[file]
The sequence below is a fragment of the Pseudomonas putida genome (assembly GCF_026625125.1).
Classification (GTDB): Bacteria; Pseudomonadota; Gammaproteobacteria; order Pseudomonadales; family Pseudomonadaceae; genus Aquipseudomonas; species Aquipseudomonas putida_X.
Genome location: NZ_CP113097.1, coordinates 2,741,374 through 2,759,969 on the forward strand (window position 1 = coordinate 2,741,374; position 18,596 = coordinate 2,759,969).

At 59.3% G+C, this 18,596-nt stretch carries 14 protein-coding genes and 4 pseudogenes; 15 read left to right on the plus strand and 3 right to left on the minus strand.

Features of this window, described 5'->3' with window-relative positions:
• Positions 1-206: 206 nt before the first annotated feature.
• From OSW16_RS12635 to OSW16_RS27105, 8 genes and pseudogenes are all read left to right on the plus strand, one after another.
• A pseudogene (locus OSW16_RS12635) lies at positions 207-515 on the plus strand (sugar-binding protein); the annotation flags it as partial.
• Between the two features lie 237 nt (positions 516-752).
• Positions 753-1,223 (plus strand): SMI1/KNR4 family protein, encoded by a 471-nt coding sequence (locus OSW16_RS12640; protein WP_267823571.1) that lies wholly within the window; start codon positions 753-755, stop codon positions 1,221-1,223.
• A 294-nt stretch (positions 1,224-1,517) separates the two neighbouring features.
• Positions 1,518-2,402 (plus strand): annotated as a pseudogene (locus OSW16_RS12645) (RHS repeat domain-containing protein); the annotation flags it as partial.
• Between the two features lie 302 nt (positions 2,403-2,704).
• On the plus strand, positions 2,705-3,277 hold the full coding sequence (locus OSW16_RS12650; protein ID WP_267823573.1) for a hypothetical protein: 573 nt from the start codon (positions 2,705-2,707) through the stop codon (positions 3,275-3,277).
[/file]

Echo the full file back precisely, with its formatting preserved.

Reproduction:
The sequence below is a fragment of the Pseudomonas putida genome (assembly GCF_026625125.1).
Classification (GTDB): Bacteria; Pseudomonadota; Gammaproteobacteria; order Pseudomonadales; family Pseudomonadaceae; genus Aquipseudomonas; species Aquipseudomonas putida_X.
Genome location: NZ_CP113097.1, coordinates 2,741,374 through 2,759,969 on the forward strand (window position 1 = coordinate 2,741,374; position 18,596 = coordinate 2,759,969).

At 59.3% G+C, this 18,596-nt stretch carries 14 protein-coding genes and 4 pseudogenes; 15 read left to right on the plus strand and 3 right to left on the minus strand.

Features of this window, described 5'->3' with window-relative positions:
• Positions 1-206: 206 nt before the first annotated feature.
• From OSW16_RS12635 to OSW16_RS27105, 8 genes and pseudogenes are all read left to right on the plus strand, one after another.
• A pseudogene (locus OSW16_RS12635) lies at positions 207-515 on the plus strand (sugar-binding protein); the annotation flags it as partial.
• Between the two features lie 237 nt (positions 516-752).
• Positions 753-1,223 (plus strand): SMI1/KNR4 family protein, encoded by a 471-nt coding sequence (locus OSW16_RS12640; protein WP_267823571.1) that lies wholly within the window; start codon positions 753-755, stop codon positions 1,221-1,223.
• A 294-nt stretch (positions 1,224-1,517) separates the two neighbouring features.
• Positions 1,518-2,402 (plus strand): annotated as a pseudogene (locus OSW16_RS12645) (RHS repeat domain-containing protein); the annotation flags it as partial.
• Between the two features lie 302 nt (positions 2,403-2,704).
• On the plus strand, positions 2,705-3,277 hold the full coding sequence (locus OSW16_RS12650; protein ID WP_267823573.1) for a hypothetical protein: 573 nt from the start codon (positions 2,705-2,707) through the stop codon (positions 3,275-3,277).